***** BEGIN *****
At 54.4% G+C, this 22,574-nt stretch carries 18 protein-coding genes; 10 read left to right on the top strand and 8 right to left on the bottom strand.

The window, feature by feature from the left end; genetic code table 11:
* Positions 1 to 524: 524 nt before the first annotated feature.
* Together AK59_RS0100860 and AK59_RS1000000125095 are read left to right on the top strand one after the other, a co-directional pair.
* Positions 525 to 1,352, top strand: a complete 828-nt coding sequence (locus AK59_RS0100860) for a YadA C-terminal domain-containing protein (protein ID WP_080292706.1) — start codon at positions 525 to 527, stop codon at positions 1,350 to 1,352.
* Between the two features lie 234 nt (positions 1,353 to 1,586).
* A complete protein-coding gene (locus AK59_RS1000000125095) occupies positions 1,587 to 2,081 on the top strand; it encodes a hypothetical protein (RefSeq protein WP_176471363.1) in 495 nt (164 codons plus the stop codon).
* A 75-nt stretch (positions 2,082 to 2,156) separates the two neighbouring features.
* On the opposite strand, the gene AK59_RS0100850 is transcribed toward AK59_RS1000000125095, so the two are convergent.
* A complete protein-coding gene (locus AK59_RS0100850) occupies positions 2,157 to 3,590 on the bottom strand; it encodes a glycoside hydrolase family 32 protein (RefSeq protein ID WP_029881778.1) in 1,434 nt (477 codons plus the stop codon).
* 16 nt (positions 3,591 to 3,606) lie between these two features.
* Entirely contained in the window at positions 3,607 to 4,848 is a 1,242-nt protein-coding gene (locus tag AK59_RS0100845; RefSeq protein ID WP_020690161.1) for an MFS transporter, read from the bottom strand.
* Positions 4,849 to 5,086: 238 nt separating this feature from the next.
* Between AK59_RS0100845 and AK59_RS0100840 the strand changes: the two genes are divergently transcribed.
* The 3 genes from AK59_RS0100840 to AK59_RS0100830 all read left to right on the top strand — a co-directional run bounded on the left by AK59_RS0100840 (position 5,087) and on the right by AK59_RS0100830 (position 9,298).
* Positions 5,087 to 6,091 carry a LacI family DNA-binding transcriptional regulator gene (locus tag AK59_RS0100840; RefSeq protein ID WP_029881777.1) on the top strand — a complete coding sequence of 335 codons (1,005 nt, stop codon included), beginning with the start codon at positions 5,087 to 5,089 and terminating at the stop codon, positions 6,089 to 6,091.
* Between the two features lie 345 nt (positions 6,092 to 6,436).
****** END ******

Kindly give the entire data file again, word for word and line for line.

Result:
At 54.4% G+C, this 22,574-nt stretch carries 18 protein-coding genes; 10 read left to right on the top strand and 8 right to left on the bottom strand.

The window, feature by feature from the left end; genetic code table 11:
* Positions 1 to 524: 524 nt before the first annotated feature.
* Together AK59_RS0100860 and AK59_RS1000000125095 are read left to right on the top strand one after the other, a co-directional pair.
* Positions 525 to 1,352, top strand: a complete 828-nt coding sequence (locus AK59_RS0100860) for a YadA C-terminal domain-containing protein (protein ID WP_080292706.1) — start codon at positions 525 to 527, stop codon at positions 1,350 to 1,352.
* Between the two features lie 234 nt (positions 1,353 to 1,586).
* A complete protein-coding gene (locus AK59_RS1000000125095) occupies positions 1,587 to 2,081 on the top strand; it encodes a hypothetical protein (RefSeq protein WP_176471363.1) in 495 nt (164 codons plus the stop codon).
* A 75-nt stretch (positions 2,082 to 2,156) separates the two neighbouring features.
* On the opposite strand, the gene AK59_RS0100850 is transcribed toward AK59_RS1000000125095, so the two are convergent.
* A complete protein-coding gene (locus AK59_RS0100850) occupies positions 2,157 to 3,590 on the bottom strand; it encodes a glycoside hydrolase family 32 protein (RefSeq protein ID WP_029881778.1) in 1,434 nt (477 codons plus the stop codon).
* 16 nt (positions 3,591 to 3,606) lie between these two features.
* Entirely contained in the window at positions 3,607 to 4,848 is a 1,242-nt protein-coding gene (locus tag AK59_RS0100845; RefSeq protein ID WP_020690161.1) for an MFS transporter, read from the bottom strand.
* Positions 4,849 to 5,086: 238 nt separating this feature from the next.
* Between AK59_RS0100845 and AK59_RS0100840 the strand changes: the two genes are divergently transcribed.
* The 3 genes from AK59_RS0100840 to AK59_RS0100830 all read left to right on the top strand — a co-directional run bounded on the left by AK59_RS0100840 (position 5,087) and on the right by AK59_RS0100830 (position 9,298).
* Positions 5,087 to 6,091 carry a LacI family DNA-binding transcriptional regulator gene (locus tag AK59_RS0100840; RefSeq protein ID WP_029881777.1) on the top strand — a complete coding sequence of 335 codons (1,005 nt, stop codon included), beginning with the start codon at positions 5,087 to 5,089 and terminating at the stop codon, positions 6,089 to 6,091.
* Between the two features lie 345 nt (positions 6,092 to 6,436).